Wednesday, November 12, 2008

Income inequality...

Throughout the election, Barack Obama was attacked as a "redistributor" and a "socialist" by the right. The implication is that a downward distribution of income from the wealthy to the middle classes is somehow a bad thing, and that all of the benefits of economic growth are equally shared. Those who perpetrate these claims are either (a) wealthy, (b) cronies of the wealthy or (c) bamboozled by rhetoric and lacking evidence or the skills to interpret the evidence.

As just one simple piece of evidence, from 1979-2004 the real (that is, adjusted for inflation), after-tax income of the top 1% of society rose by 176%. The top 20% of society saw an increase of 69%. The bottom 20% saw an increase of only 6%. No quintile below the top saw an increase of over 30%, and the pattern is distinctly regressive. Here is my source, and I would like to point out that the data used comes from the Congressional Budget Office.

So, either the wealthiest in our economy are suddenly much better entrprenuers than they were 30 years ago (given boom-bust cycles, I doubt it!) or they have benefited from a set of policies related to international trade and investment, as well as domestic welfare policies, that favor an upward redistribution of income at the expense of the lower and middle class. I might point out that Reagan was elected in 1980, and in the period mentioned there has been only one Democratic president, Bill Clinton. Even Clinton was hamstrung by a Republican Congress for much of his term, and was a pro-free trade, pre-free investment, financial deregulator and fiscal conservative.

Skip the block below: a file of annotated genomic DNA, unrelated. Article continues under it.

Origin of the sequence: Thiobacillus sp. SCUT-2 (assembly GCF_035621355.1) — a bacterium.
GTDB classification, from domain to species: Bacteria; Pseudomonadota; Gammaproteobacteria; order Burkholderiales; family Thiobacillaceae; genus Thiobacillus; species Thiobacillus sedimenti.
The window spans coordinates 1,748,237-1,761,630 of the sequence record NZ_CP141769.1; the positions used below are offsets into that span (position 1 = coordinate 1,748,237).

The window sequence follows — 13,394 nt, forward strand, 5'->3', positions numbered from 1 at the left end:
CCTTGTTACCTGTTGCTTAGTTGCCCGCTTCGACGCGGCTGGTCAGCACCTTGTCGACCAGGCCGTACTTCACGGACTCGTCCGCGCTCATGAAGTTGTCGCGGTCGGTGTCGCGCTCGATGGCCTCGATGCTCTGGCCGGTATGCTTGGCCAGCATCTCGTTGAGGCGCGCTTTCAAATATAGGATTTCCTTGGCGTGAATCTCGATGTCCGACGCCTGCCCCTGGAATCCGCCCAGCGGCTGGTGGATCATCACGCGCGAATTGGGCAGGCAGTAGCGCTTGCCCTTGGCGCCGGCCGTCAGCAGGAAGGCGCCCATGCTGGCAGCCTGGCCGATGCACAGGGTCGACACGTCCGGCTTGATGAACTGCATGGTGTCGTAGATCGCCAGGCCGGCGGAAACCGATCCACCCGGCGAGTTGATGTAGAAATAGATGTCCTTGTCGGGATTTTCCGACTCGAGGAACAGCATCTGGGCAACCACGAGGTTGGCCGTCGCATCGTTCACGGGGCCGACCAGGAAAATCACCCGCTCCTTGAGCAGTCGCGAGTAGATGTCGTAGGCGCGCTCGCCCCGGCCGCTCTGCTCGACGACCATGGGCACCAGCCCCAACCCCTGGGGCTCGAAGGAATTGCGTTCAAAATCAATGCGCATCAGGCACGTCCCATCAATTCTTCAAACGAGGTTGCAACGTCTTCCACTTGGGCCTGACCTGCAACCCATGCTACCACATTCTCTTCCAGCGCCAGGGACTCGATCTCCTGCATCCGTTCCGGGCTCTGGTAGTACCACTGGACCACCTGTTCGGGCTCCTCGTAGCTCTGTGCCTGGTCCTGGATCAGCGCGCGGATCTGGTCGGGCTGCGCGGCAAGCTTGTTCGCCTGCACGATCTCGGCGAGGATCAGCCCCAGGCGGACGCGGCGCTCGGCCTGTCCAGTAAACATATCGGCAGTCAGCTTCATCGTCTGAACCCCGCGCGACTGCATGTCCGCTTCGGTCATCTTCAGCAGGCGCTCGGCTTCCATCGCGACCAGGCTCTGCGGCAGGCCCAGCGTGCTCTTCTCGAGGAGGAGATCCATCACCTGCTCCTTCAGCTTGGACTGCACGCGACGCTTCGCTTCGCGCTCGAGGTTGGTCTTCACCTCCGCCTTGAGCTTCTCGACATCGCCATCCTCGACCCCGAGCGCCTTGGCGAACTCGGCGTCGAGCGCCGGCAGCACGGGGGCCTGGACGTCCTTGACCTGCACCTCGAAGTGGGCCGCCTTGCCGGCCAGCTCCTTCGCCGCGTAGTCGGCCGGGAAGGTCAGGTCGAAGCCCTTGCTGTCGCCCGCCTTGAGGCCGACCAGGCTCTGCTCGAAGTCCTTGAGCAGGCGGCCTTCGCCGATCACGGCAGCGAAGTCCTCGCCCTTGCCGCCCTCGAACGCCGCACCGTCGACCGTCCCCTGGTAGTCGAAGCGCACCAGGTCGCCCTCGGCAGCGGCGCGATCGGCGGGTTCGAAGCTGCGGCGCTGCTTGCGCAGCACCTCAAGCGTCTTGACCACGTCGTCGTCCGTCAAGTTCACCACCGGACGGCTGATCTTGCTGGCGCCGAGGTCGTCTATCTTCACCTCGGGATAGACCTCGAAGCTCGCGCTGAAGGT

Small wonder this election saw a mandate for change in Washington policies - indeed, its a wonder that Obama's victory was not a landslide. Sadly, this may be a testament to the pervasive and simplistic "free market" ideology long advocated by the right, and the manipulative anti-communist rhetoric employed to promote it. One wonders if John Maynard Keynes, the chief architect of the post-WWII international economic regulatory structure, would be labelled a socialist in today's politics! We need to move past such divisive ideology to get to the point where people understand (at least roughly) that economics is fundamentally about manipulating incentives to produce a beneficial outcome - and that the "free market" vs. "socialism" is a dangerous false dichotomy that hinders real progress in the USA.